Super Squeak

"I saw it coming," Rick James says, "and subconsciously, I asked for it."
He foresaw it in his own public profile, jagged as an EKG, which stretched across nearly 30 years of popular music and eccentric behavior; James had mutated from sing-along '60s folkie to braided-and-spandexed '70s funky to top-of-the-world '80s debauchee. But by 1993, his music career -- one decorated with platinum records, Grammy awards and R&B hits -- had crumbled around him, ruined by a decade-long addiction to crack. He was sentenced to five years, four months for assault and possession of cocaine. The decadent superstar who had strutted across concert stages and contributed the phrase "Super Freak" to pop culture found himself a crumpled convict, strumming his guitar in a yard surrounded by cement and barbed wire.

"It had to happen this way for me," James says. His voice, gentle and a little grainy through the telephone, bears scant resemblance to the suggestive, soaring vocal fountain that gushes from his songs. "Rehab hadn't done any good, and I was too chickenshit to die. The last resort was prison. I had a lot of time to think there, to get introspective about life, and all I had was my acoustic guitar. Someone who worked at the prison managed to sneak me a tape recorder. I wrote over 400 songs in prison. I wrote jazzy stuff, funky stuff and ballads. I wrote spiritual stuff. It was a potpourri of things."

"The guys in the next cell were always playing hip-hop and R&B," he adds. "I'd never heard this stuff -- nor would I have given a fuck. For so long, my life had been dedicated to getting high. But this new music affected me. It made me want to create again."

And now, paroled after serving three years of his sentence, James is in a position to do something about it. He's back from Folsom Prison with a CD, Urban Rapsody, that's due to be released in mid-October and a concert tour that kicked off last week. Urban Rapsody doesn't exactly live up to James's outrageous legend or break any new ground -- in fact, the most surprising aspect of the album may be its lack of pretension -- but then again, this is his first new album since 1988's Wonderful, and it's been 16 years since he hit his artistic and commercial peak with Street Songs (notwithstanding the 1990 revival of "Super Freak" in Hammer's "U Can't Touch This"). So he now faces the prospect of separating the demons from the inspirations and putting everything -- body, mind, spirit and career -- back together with everybody watching.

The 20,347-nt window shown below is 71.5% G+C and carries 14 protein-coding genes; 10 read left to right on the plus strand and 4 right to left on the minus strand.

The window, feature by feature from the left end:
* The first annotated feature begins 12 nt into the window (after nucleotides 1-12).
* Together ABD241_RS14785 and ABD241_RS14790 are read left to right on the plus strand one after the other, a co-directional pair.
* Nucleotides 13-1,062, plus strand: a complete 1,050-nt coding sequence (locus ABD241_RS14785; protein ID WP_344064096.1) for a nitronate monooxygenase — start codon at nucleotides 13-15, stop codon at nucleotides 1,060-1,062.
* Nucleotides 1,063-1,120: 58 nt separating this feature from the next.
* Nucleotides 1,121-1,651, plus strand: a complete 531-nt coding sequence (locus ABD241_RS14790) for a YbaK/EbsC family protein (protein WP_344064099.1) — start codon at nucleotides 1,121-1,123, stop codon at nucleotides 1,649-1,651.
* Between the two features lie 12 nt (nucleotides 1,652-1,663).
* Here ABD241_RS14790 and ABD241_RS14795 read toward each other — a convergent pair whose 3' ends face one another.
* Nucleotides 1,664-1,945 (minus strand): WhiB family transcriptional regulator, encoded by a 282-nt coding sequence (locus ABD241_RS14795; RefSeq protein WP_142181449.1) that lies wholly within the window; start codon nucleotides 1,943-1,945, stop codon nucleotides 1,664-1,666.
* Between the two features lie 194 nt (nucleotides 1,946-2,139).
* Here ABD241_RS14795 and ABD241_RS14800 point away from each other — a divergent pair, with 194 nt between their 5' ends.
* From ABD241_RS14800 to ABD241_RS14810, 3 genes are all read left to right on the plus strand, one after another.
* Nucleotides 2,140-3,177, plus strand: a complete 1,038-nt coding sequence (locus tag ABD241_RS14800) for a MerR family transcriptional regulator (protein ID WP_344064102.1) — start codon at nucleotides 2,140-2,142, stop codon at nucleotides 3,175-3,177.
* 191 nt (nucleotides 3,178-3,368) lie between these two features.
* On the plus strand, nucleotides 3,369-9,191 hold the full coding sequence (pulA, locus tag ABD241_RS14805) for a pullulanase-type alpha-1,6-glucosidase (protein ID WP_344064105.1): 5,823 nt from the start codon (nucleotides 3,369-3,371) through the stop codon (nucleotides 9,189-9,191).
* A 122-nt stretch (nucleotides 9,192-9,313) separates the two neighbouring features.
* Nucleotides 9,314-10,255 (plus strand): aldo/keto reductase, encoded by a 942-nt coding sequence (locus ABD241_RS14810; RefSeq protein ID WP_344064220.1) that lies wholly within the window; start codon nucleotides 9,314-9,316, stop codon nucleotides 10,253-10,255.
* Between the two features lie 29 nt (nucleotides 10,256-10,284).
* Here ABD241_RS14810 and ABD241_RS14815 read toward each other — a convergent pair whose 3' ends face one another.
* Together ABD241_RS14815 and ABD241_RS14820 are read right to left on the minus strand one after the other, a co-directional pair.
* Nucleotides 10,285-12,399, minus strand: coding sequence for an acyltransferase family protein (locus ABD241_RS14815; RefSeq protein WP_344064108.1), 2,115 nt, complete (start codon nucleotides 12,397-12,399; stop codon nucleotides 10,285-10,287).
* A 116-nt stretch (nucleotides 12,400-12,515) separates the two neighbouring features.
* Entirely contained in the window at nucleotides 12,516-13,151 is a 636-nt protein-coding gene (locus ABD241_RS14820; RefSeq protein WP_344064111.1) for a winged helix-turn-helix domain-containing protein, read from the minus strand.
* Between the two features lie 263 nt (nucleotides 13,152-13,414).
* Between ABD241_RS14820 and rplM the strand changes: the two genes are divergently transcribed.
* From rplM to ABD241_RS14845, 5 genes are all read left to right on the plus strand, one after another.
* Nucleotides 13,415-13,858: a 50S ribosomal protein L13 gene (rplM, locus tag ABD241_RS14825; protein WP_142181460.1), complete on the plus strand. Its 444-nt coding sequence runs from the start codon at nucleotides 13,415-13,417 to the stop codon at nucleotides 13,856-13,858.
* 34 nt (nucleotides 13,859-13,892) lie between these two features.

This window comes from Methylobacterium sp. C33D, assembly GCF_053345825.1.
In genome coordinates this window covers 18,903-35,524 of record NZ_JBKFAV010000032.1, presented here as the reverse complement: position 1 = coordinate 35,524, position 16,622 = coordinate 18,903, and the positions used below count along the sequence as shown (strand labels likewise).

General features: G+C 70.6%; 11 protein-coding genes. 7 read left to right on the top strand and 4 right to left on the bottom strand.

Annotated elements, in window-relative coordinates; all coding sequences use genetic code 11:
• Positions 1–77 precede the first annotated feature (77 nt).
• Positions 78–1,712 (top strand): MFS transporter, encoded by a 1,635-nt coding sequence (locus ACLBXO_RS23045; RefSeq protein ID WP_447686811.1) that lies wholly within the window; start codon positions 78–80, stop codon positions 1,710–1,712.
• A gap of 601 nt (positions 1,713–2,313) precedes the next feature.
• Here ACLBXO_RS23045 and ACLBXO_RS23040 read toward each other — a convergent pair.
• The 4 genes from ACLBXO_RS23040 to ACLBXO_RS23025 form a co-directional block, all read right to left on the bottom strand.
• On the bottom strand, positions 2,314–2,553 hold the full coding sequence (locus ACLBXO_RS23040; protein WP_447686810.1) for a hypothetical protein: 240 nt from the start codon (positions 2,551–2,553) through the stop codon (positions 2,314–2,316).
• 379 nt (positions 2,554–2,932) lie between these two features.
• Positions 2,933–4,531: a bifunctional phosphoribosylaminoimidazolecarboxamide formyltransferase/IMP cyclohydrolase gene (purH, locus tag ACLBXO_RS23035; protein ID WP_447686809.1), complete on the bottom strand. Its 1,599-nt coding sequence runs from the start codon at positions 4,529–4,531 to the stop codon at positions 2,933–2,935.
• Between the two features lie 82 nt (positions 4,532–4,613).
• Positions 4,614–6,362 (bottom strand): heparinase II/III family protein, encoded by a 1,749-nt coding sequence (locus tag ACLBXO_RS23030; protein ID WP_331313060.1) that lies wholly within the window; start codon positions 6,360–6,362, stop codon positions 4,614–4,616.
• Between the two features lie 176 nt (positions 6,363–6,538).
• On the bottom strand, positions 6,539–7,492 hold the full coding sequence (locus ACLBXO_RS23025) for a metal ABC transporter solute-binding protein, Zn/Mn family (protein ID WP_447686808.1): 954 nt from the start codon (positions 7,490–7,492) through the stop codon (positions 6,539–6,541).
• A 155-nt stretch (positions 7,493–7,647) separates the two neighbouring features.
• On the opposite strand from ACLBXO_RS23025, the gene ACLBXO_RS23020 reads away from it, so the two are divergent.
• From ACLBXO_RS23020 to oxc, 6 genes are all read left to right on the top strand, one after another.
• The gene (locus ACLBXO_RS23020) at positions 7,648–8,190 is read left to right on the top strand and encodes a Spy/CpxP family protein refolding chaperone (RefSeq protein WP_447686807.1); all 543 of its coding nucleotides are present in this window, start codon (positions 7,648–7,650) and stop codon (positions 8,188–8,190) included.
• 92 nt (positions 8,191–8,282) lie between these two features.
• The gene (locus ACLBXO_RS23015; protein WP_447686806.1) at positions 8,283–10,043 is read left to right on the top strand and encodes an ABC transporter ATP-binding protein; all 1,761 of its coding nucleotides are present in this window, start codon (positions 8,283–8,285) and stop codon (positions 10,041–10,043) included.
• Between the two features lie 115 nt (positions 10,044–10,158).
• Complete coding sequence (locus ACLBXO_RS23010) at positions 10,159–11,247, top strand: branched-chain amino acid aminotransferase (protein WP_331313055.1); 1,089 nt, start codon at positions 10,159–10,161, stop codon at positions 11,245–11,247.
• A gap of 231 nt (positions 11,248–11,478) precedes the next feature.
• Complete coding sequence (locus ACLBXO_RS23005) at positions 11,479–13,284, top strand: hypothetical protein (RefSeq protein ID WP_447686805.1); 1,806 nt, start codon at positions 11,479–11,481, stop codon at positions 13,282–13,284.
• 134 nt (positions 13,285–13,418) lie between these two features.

"That's okay, I don't mind talking about it," James says. "I've always lived under the eye of scrutinization. People have always watched me as if I'm in a fish tank. For some reason, they've always found me interesting to watch. Now they've got more reasons."

James intends to use as many of those reasons as he can to his advantage. His watchability, as well as his listenability, his marketability, his celebrity -- in short, his very ability to make a living as an entertainer -- may be riding on his upcoming CD. The man who almost lost it all may yet do so, though James insists that this time around an entirely different lifestyle is at stake: He's engaged to Tanya Ann Hijazi (who was incarcerated for 15 months for her role in James's debacles), and the couple has moved into a new home in California's San Fernando Valley, where they're raising their five-year-old son.

"I never thought I'd live this kind of life, or that I'd want to," James chuckles. "Being a home person? Staying in and watching movies? Eating popcorn with my son? Being with one woman? Never! But that's the way it is, and I kind of like it. I've lived the kind of life people dream about, the kind they read in Jackie Collins books. But I haven't done this, and it's cool."

James is still confronted with his past every day, though, especially during the current slew of interviews accompanying his CD release. It's no surprise that most people are probably more interested in James's chemical and sexual deviations than, say, his new album. So he faces the wearying prospect of being on the phone all day, for days to come.